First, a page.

*In PAL terrirories, this game is known as " Enchanted Folk and the School of Wizardry"
I make no secret of my affinity for the Animal Crossing and Harvest Moon series, but more specifically Animal Crossing. I wanted this game back when I first heard about it, but was unable to find a copy until about a year ago. It was described in Nintendo Power as "Animal Crossing Meets Hogwarts" and that assessment, while quite generalized, is also fairly accurate.
Konami based this game around the concept of Nintendo's Animal Crossing: Wild World, and this apparent from the get go. As soon as you boot up the game, you are asked a series of questions including your name and your astrological sign, and create your witch or wizard. After this, you are shown to your dorm and must soon begin attending your classes.
Much like the game from which it was inspired, you may decorate your dorm how you see fit. You may also sell various things to cash. There are so many things this game has in common with Wild World, but I'm not sure I can list them all. Instead, here are the things that set it apart. As you are a witch or wizard, you learn spells from your classes and provided you can remember the correct series of symbols, you can then cast that spell anytime. Some spells make clouds for you to rest on while others can cause mischief, such as the fart spell.
You (along with any other human players) will be the only human attending to academy. Other students may be demons, anthropomorphic animals, or even zombies. You can interact with them in a number of ways, including but not limited to inviting them to hang out, playing instruments with them, casting spells together, or just talking to them. the game has a very interesting student communication system that is more complex than villager itneractions in Animal Crossing. Rumors may be started if someone sees you talking to a girl (or another student doing the same). Similarly, a student who dislikes you may spread a nasty lie about you. There is also a relationship system in witch you can become more than friends with another student, but they cannot be married.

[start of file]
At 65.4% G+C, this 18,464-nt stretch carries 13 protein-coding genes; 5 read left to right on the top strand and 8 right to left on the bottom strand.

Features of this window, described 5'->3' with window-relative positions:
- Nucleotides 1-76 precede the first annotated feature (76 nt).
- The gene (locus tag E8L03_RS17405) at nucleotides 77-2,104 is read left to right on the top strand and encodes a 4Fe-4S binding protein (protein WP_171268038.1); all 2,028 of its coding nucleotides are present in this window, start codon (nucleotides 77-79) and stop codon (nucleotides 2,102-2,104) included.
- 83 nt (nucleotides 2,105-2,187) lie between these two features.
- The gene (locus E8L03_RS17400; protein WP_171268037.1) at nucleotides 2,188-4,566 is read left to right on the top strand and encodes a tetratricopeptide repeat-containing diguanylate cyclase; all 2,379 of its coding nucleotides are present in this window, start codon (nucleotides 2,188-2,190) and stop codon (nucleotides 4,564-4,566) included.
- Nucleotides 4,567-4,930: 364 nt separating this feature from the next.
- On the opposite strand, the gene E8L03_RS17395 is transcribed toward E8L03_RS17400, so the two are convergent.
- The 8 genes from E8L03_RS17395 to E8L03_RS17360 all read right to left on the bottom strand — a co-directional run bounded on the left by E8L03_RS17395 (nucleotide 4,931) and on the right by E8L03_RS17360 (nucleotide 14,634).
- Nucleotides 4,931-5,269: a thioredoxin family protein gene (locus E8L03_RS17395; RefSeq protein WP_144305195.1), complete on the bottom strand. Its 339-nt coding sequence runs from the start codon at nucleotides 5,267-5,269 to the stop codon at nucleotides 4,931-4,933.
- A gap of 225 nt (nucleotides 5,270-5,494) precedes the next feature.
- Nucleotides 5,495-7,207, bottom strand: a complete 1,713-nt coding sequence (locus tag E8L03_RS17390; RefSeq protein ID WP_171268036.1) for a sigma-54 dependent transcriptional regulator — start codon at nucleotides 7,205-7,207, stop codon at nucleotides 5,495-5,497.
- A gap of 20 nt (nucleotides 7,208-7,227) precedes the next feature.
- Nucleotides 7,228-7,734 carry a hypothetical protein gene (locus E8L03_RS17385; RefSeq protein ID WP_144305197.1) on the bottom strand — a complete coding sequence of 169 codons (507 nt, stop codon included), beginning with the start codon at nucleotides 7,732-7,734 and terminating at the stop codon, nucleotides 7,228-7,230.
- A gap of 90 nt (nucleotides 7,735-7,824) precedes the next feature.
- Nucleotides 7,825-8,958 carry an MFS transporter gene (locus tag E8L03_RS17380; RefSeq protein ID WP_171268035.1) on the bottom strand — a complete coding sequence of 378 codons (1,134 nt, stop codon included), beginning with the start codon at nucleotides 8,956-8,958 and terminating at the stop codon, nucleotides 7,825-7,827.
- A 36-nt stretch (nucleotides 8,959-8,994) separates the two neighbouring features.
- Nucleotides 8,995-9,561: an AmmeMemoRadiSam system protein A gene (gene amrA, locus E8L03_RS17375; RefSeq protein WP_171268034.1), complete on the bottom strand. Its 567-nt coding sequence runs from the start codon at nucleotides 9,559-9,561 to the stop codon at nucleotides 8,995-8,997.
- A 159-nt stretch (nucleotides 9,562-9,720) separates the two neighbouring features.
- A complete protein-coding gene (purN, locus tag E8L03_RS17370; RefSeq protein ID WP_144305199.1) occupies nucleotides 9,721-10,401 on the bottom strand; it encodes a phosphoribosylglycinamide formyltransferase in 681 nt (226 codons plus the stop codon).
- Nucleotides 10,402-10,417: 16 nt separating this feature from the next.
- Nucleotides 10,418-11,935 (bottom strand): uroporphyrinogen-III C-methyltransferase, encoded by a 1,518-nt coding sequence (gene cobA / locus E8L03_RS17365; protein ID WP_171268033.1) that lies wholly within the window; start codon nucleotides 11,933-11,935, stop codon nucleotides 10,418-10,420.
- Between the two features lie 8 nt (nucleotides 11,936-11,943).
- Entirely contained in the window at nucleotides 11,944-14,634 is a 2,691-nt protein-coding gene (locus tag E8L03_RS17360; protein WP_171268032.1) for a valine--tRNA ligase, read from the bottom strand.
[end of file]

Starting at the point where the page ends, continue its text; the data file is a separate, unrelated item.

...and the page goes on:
There are also many side quests to occupy your time with. There's a grave in the grave yard that asks for Shade Remains, for starters, claiming to have changed since he was killed for his evil deeds. OF course, the only way to find out for sure is to revive him and hope he doesn't destroy the school! There are also moments, called "Mystery Times" that take place on specific dates throughout the year. During Mystery Time, things are much darker and there is a specific riddle to be solved. The problem is that you are given little to no clue as to what needs to be done, and finding resources online can be very frustrating.
One of this game's biggest problems is its rarity. This game is rare (and can be expensive), but due to this there are very few online sources to help you out. It doesn't help that the game was literally translated to English by some random Indian kid. as you may assume, this also means there are a ton of typos and errors. On top of all this, the game lacks the polish of Animal Crossing - it doesn't quite feel finished. I enjoyed my time with Magician's Quest, although it did frustrate me sometimes trying to figure things out. If you can look past its glaring flaws, you will find a charming life sim with some great ideas that just doesn't have the polish it should. Good luck finding a copy for a price you're willing to pay, though.